One of the most important things in creating a Wow! Customer Experience is to know that it’s not about you. It’s about your customer. The fact is, no matter how nice, cool or sweet you are, they don’t care about you — because you’re competing with behemoths like Amazon. An example would be to simply think about what you do every day and how easy it is to interact with these big companies.
As part of my series about the five things a business should do to create a Wow! customer experience, I had the pleasure of interviewing Adam Smartschan, Altitude Marketing’s Chief Strategy Officer.
Adam leads the B2B agency’s strategic marketing and branding efforts. An award-winning writer and editor by trade in a former life, he now specializes in data analytics, search engine optimization, digital advertising strategy, conversion rate optimization and technical integrations. He holds numerous industry certifications and is a frequent speaker on topics around B2B marketing strategy and SEO. Adam graduated from Northeastern University in Boston in 2007 and grew up just miles down the road from Altitude’s headquarters at 225 Main Street in Emmaus, Pennsylvania.
Thank you so much for joining us! Our readers would love to “get to know you” a bit better. Can you tell us a bit about your ‘backstory’ and how you got started?
I was a reporter and editor for many years for a number of newspapers in Pennsylvania and Massachusetts. The last gig there was a job with the metro chain, which at the time was circulating about a million copies a day in Boston, New York and Philadelphia. From there, I took my writing talents to Altitude Marketing, where I started 8 years ago as a content producer. My sports writing background really attuned me to analytics, deadlines and, most importantly, being able to build and create things out of whole cloth. When you’re laying out a newspaper, you’re starting with a blank screen, so you have to train yourself to be able to take something that doesn’t exist and make it exist and do it fast. And that is important in the agency world. That experience and the analytics piece led me to a number of jobs in the content department, from which I moved up to Vice President of Innovation and Strategy and then to my current position as Chief Strategy Officer.
Can you share a story about the funniest mistake you made when you were first starting? Can you tell us what lessons or ‘take aways’ you learned from that?
I don’t know if I would necessarily call it funny, but I can say the hardest thing about going from a newspaper and magazine background is that world is necessarily cynical, and marketing requires a suspension of cynicism. So, I can tell you I spent many years saying, “Oh that’s just PR,” or “That’s just advertising,” or “That’s not actually real.” But the fact is, you have to flip that and you have to be willing to (but not in any way shape or form lie) put the best spin on whatever it is. As an agency, our clients are the boss, so we need to help them make the most of what they’re doing. We’re blessed in that our clients tend to have really good services and products to market. They tend to actually solve problems, and they tend to be very good people who are in this for the right reasons. Being willing to help and doing what you have to do is absolutely critical.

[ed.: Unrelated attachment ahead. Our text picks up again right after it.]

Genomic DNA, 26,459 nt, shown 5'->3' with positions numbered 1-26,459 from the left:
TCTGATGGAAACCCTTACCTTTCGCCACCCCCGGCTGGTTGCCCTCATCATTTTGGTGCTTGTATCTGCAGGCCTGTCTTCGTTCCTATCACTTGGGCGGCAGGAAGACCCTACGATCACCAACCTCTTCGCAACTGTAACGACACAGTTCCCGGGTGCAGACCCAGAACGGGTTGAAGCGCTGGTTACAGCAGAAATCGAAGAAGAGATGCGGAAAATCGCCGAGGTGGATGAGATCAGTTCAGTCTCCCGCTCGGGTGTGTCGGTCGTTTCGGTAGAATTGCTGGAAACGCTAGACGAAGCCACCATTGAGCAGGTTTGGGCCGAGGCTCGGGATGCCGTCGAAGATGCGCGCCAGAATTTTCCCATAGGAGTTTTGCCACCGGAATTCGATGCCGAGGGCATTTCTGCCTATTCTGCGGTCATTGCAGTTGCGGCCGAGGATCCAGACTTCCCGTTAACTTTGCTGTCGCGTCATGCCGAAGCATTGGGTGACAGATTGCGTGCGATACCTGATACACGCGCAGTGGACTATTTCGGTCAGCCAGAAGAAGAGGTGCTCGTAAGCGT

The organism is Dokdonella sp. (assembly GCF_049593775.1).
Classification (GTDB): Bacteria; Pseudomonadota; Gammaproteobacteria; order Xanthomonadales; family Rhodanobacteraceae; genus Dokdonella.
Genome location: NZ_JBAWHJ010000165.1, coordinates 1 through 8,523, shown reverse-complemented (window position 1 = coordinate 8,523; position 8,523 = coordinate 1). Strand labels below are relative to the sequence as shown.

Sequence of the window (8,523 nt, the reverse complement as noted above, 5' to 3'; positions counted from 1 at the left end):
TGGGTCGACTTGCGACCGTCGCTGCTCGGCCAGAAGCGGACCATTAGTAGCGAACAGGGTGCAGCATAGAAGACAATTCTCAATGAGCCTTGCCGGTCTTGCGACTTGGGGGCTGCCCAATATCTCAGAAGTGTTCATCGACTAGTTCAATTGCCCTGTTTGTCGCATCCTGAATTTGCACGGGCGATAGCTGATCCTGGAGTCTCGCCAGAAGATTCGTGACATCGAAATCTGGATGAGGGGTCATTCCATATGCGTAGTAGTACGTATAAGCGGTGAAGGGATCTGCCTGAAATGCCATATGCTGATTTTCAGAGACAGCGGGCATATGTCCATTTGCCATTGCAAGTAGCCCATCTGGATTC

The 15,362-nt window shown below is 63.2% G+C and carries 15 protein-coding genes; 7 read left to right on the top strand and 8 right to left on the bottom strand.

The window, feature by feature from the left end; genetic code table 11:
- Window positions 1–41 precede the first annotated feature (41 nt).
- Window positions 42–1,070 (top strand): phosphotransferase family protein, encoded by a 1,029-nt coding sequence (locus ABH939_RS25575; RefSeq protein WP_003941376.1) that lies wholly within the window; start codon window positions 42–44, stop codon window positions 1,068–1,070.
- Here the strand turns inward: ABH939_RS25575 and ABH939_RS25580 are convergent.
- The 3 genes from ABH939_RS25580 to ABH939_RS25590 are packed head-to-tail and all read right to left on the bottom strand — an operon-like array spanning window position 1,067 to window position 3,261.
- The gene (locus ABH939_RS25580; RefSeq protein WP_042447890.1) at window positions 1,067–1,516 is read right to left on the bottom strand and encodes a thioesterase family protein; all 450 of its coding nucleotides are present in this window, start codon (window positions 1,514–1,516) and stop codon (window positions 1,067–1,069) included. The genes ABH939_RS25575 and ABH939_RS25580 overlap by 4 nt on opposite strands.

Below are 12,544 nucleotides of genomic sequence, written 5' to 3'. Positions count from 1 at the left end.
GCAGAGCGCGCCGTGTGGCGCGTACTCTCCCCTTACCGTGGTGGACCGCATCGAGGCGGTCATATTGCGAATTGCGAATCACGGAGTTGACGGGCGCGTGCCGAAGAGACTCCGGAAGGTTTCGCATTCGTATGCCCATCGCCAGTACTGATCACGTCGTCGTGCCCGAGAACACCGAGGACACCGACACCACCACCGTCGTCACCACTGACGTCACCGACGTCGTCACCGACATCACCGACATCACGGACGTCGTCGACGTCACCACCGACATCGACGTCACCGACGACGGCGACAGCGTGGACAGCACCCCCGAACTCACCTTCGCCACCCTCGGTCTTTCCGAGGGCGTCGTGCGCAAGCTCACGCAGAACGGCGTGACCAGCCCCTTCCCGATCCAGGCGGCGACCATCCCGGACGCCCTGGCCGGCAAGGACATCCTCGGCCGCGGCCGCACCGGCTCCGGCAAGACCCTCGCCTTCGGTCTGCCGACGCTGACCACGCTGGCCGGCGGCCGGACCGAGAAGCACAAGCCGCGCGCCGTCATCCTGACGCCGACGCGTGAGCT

None of us are able to achieve success without some help along the way. Is there a particular person who you are grateful towards who helped get you to where you are? Can you share a story?
Gwen Shields, now a business partner and very much a strong leader here, helped me progress in a lot of ways. There is a lot more to helping run and lead a company than just the hard skills like cranking out copy, editing fast and being a thought leader. There’s a ton to it. She runs ops and, in many ways, the “people” part of the business, and she has really helped me progress. When I was a kid, I raced bikes at the Velodrome right outside of Allentown, PA, and Gwen, as well as Andrew Staten, the CEO of Altitude Marketing, both worked there at the time. Gwen was the person who would give me my 15 dollars checks on Saturdays mornings when I came in third place.
Thank you for that. Let’s now pivot to the main focus of our interview. This might be intuitive, but I think it’s helpful to specifically articulate it. In your words, can you share a few reasons why great customer service and a great customer experience is essential for success in business?
We live in the age of the customer. COVID-19 has only accelerated trends that have existed for the better part of the decade. Think about your day-to -day life. Think about the last time you ordered dog treats or watched something on television. It’s all about the you, the customer. You get annoyed, as a customer, if things aren’t made incredibly easy, incredibly fast and incredibly intuitive for you. Things you would have accepted as normal even a few years ago are completely unacceptable now. Heck, I get vaguely annoyed if I have to take my credit card out of my wallet at the store — I should just be able to tap my phone! That level of ease and that type of experience are what we expect nowadays, and we don’t turn that off when we interact with a brand.